Why does the world need a book for Christian educators on caring? It’s a fair question. As one colleague said recently if we have the gospels, do we really need something else to tell us how to treat others? The book How Shall We Then Care?: A Christian Educator’s Guide to Caring for Self, Learners, Colleagues and Community, makes the case that ethic of care, and particularly a Christian ethic of care, are fundamentally reflective of God’s nature. Particularly in a season of a global pandemic—when educators are engaged in greater levels of caring, both personally and professionally, than perhaps ever before—it is both instructive and encouraging to reflect on the caring nature of God and the implications for education.
A Biblical Perspective
From the Genesis account to the Greatest Commandment and the parable of the Good Samaritan, we can see that a Christian ethic of care is not just ethical but also theological: it helps us understand God’s love and care for us. In terms of God’s love for us, God speaks extensively about His care for His people in the Bible: a bear robbed of her cubs (Hosea 13); a mother comforting her child (Isaiah 66); a woman nursing a baby (Isaiah 49). Jesus, the second person of the Trinity and equal with God, identifies as a hen trying to gather up and protect her chicks (Matthew 23). Protection, comfort, and nurture are all aspects of care, and according to Scripture they are all facets of God’s character and heart.
This love and care are not unidirectional, however. Scripture tells us that God is love and that we love because He first loved us; thus, while it is clear that God’s love and care for us precedes any thoughts of love we might have for Him, our love and “care” also matter to Him. We were created to worship Him, which is an expression of love but also a kind of care. This helps us to understand the way in which our free will intertwines with His sovereign will and desires; we are not simply giving in to His plan (and treating the gift of salvation as merely “fire insurance” to avoid judgment), but in a sense we complete the cycle as beloved adopted sons and daughters, returning praise for blessing.
Finally, Scripture also tells us in Genesis 1 that humans were created in God’s image. By extension, therefore, we care for anything or anyone because God first cared for us. Care is also a command reflective of God’s heart. As David W. Anderson notes in a chapter of How Shall We Then Care?, a pre-Fall role given by God to Adam was as caretaker of creation, that is, one who shows care. Thus, care-giving—of others, creation, and by extension, self—is part of God’s perfect design for humans.
Implications for Education
If the Bible is to be the pattern for living the life of faith, we must consider seriously the references to care found in its pages. So, from the believer’s perspective, there is a raison d’être for a Christian ethic of care. How might a Christian ethic of care be applied in the context of education, and to the role of educators and students?
The various chapters in How Shall We Then Care? address this question across a variety of educational settings (while all chapter authors are Christian believers, some work in a specifically Christian context while others work in public institutions; thus, some explicitly engage a Christian ethic of care principles and actions, while others are more implicit). In terms of the relationships between teachers and students, one chapter examines original research into student perceptions of care (and interestingly, finds that attempts to communicate care are not always perceived as caring by students). Other authors explore research into empathy and the promising use of game-based methods to teach empathy to students. The role of trauma-informed school practices, teacher self-care, and the ethic of care in the context of inclusive special education are underscored by chapter authors as well.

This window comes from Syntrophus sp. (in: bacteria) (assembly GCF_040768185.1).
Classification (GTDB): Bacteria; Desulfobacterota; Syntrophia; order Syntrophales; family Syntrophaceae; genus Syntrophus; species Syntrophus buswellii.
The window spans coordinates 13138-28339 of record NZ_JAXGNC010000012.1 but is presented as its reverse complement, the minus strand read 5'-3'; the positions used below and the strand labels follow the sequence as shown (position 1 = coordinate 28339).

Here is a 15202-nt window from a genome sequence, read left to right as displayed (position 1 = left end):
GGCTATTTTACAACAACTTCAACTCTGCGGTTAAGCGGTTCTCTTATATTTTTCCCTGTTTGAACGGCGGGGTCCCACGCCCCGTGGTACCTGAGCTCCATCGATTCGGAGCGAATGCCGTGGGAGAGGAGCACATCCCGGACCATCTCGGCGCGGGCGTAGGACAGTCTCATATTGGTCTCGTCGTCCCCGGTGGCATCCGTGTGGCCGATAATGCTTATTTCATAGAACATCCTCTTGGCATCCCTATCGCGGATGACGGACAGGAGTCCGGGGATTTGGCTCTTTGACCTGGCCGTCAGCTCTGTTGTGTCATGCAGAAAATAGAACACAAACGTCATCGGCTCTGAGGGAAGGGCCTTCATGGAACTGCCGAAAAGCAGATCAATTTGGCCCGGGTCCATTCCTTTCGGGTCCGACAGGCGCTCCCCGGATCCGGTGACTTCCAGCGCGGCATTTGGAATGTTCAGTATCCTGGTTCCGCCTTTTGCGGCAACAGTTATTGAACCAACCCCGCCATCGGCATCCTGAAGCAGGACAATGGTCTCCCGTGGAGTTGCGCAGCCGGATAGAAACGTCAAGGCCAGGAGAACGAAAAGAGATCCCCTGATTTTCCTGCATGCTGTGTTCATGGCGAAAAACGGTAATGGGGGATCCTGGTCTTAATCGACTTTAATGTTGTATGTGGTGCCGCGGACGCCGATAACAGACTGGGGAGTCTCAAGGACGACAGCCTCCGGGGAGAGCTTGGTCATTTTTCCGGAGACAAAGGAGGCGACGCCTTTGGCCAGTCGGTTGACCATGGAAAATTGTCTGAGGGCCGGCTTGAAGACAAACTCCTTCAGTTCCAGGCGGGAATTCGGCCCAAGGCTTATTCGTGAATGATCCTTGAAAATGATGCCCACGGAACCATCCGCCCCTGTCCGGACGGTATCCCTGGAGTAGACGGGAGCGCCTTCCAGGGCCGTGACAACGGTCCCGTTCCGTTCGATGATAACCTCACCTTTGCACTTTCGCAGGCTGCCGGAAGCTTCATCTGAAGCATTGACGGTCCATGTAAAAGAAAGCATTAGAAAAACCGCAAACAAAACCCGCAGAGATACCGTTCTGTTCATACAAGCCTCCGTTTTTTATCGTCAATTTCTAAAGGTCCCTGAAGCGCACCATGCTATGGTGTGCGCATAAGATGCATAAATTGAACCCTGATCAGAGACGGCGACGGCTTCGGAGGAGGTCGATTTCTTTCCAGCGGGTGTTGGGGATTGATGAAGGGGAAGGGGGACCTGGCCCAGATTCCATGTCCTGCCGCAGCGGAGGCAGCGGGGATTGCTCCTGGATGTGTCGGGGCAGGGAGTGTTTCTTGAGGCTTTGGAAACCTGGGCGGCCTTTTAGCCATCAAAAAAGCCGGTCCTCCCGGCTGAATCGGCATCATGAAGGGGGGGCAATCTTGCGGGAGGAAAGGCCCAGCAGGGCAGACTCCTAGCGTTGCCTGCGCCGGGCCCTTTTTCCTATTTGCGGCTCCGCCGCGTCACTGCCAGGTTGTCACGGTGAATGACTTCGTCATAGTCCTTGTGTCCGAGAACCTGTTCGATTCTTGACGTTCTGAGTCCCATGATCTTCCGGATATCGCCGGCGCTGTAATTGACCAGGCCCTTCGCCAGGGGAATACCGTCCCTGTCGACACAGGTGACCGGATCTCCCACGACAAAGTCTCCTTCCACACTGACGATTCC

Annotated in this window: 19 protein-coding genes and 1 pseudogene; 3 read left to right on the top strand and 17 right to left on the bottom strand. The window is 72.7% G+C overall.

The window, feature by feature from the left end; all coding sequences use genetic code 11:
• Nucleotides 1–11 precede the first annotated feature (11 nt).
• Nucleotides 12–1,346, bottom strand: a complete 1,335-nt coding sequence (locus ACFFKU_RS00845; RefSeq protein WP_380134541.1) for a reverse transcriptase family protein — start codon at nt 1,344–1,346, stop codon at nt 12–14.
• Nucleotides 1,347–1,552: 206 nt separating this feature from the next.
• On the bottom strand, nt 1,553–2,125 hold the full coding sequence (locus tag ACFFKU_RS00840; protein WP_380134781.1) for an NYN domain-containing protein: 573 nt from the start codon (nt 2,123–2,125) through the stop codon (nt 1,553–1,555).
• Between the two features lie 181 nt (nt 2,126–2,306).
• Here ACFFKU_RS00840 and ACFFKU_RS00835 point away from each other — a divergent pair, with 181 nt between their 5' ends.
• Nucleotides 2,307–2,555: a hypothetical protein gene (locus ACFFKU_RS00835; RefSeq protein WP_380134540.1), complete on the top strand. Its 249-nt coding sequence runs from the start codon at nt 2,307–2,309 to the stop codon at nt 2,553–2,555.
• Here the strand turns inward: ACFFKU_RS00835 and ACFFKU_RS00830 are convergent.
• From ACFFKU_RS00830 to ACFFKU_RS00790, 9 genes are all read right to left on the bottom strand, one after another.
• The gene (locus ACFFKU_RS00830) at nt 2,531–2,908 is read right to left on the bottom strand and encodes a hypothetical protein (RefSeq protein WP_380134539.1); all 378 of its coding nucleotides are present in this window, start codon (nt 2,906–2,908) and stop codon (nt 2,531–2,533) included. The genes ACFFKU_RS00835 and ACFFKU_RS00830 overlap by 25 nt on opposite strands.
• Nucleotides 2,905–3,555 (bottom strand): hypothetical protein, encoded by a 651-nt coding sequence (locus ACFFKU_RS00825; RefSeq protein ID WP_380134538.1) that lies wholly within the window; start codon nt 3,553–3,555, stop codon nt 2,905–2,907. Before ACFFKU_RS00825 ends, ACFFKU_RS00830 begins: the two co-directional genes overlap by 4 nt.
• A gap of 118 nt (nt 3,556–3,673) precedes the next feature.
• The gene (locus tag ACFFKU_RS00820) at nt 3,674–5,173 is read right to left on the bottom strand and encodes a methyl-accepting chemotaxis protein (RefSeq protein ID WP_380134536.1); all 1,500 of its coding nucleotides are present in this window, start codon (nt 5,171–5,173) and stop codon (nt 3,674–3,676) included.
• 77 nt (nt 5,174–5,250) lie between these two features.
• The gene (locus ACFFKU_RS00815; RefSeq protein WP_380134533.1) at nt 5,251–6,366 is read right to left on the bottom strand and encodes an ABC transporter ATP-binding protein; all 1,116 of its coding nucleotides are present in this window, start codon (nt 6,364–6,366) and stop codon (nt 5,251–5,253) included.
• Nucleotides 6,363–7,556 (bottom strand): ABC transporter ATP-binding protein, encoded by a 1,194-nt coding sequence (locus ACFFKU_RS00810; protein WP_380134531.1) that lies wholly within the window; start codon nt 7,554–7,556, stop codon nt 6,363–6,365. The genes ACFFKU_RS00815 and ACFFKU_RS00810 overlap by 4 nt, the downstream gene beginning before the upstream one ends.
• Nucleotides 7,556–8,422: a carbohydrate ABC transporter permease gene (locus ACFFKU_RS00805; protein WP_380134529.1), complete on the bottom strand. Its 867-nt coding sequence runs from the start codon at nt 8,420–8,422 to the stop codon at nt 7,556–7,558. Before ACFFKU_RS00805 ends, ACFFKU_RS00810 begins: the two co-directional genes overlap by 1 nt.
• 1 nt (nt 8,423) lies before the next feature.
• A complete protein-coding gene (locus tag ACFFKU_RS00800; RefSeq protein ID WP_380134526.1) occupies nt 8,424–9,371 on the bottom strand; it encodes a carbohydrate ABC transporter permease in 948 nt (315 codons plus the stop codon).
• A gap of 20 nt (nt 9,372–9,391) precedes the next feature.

Equipping New and Future Educators
For those of us who are engaged in the work of teacher preparation and professional development, we realize the profound responsibility we have to equip new and future educators with resources that will help to sustain them in their practice as caring, nurturing teachers. To this end, a number of authors address cultivating dispositions in beginning teachers that foster sustainable care in the classroom, modeling and nurturing faith-informed self-care for our teacher candidates and recent graduates, and providing caring, supportive structures for navigating the challenges that new teachers face.
A Christian ethic of care serves to illuminate our relationship with God while also helping to flesh out what care looks like in various contexts, no matter what those contexts might be. In How Shall We Then Care? we look specifically at the context of education and explore ways in which a Christian ethic of care can bless educators, learners, and communities as they seek to reflect the heart of God.
[Editor’s Note: This blog is the second of three in a “Summer Reading List” series, which spotlights three new books for Christian school educators to consider for their personal summer booklist. Read the first in the series here.]
About the Author
Dr. Paul Shotsberger is co-editor with Dr. Cathy Freytag of How Shall We Then Care?: A Christian Educator’s Guide to Caring for Self, Learners, Colleagues and Community. He is a professor of education at Southern Wesleyan University in South Carolina. Prior to his current position, he was a high school mathematics teacher and served as a missionary to Ukraine. He can be reached at firstname.lastname@example.org.